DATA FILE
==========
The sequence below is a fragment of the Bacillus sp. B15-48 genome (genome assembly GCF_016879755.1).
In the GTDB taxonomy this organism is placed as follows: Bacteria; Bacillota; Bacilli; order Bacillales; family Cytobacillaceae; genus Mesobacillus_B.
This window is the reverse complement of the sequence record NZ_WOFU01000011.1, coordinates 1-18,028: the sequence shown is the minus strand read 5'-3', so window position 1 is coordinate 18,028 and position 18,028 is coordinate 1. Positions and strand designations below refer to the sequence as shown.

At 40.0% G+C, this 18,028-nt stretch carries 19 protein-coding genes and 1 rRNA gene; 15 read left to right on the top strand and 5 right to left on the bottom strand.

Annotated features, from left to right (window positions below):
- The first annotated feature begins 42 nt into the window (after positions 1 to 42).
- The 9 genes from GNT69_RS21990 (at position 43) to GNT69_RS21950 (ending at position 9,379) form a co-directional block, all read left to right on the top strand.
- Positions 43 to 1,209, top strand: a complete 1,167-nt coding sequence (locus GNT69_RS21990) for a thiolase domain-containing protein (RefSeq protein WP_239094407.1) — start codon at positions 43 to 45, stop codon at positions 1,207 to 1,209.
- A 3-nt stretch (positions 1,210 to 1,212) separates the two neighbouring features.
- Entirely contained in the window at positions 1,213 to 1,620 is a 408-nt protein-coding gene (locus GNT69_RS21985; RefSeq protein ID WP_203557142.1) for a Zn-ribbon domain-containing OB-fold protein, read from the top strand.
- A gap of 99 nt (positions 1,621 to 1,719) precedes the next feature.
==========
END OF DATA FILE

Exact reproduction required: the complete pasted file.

The sequence below is a fragment of the Bacillus sp. B15-48 genome (genome assembly GCF_016879755.1).
In the GTDB taxonomy this organism is placed as follows: Bacteria; Bacillota; Bacilli; order Bacillales; family Cytobacillaceae; genus Mesobacillus_B.
This window is the reverse complement of the sequence record NZ_WOFU01000011.1, coordinates 1-18,028: the sequence shown is the minus strand read 5'-3', so window position 1 is coordinate 18,028 and position 18,028 is coordinate 1. Positions and strand designations below refer to the sequence as shown.

At 40.0% G+C, this 18,028-nt stretch carries 19 protein-coding genes and 1 rRNA gene; 15 read left to right on the top strand and 5 right to left on the bottom strand.

Annotated features, from left to right (window positions below):
- The first annotated feature begins 42 nt into the window (after positions 1 to 42).
- The 9 genes from GNT69_RS21990 (at position 43) to GNT69_RS21950 (ending at position 9,379) form a co-directional block, all read left to right on the top strand.
- Positions 43 to 1,209, top strand: a complete 1,167-nt coding sequence (locus GNT69_RS21990) for a thiolase domain-containing protein (RefSeq protein WP_239094407.1) — start codon at positions 43 to 45, stop codon at positions 1,207 to 1,209.
- A 3-nt stretch (positions 1,210 to 1,212) separates the two neighbouring features.
- Entirely contained in the window at positions 1,213 to 1,620 is a 408-nt protein-coding gene (locus GNT69_RS21985; RefSeq protein ID WP_203557142.1) for a Zn-ribbon domain-containing OB-fold protein, read from the top strand.
- A gap of 99 nt (positions 1,621 to 1,719) precedes the next feature.